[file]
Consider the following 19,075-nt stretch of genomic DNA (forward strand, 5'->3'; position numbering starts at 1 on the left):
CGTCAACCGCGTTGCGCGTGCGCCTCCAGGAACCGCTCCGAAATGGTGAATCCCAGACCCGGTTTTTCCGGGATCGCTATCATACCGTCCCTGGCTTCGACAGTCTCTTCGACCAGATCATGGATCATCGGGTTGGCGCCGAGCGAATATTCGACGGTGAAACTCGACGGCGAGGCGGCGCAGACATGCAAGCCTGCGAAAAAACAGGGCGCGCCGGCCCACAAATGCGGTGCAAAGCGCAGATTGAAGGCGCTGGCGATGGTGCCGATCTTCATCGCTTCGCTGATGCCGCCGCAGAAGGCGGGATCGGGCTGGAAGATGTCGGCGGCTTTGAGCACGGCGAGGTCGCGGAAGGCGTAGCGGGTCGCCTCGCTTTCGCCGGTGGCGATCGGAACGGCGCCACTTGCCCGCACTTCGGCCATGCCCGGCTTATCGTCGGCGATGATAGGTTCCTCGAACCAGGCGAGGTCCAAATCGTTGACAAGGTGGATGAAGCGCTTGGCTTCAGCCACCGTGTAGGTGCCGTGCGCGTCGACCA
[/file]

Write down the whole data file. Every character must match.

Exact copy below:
Consider the following 19,075-nt stretch of genomic DNA (forward strand, 5'->3'; position numbering starts at 1 on the left):
CGTCAACCGCGTTGCGCGTGCGCCTCCAGGAACCGCTCCGAAATGGTGAATCCCAGACCCGGTTTTTCCGGGATCGCTATCATACCGTCCCTGGCTTCGACAGTCTCTTCGACCAGATCATGGATCATCGGGTTGGCGCCGAGCGAATATTCGACGGTGAAACTCGACGGCGAGGCGGCGCAGACATGCAAGCCTGCGAAAAAACAGGGCGCGCCGGCCCACAAATGCGGTGCAAAGCGCAGATTGAAGGCGCTGGCGATGGTGCCGATCTTCATCGCTTCGCTGATGCCGCCGCAGAAGGCGGGATCGGGCTGGAAGATGTCGGCGGCTTTGAGCACGGCGAGGTCGCGGAAGGCGTAGCGGGTCGCCTCGCTTTCGCCGGTGGCGATCGGAACGGCGCCACTTGCCCGCACTTCGGCCATGCCCGGCTTATCGTCGGCGATGATAGGTTCCTCGAACCAGGCGAGGTCCAAATCGTTGACAAGGTGGATGAAGCGCTTGGCTTCAGCCACCGTGTAGGTGCCGTGCGCGTCGACCA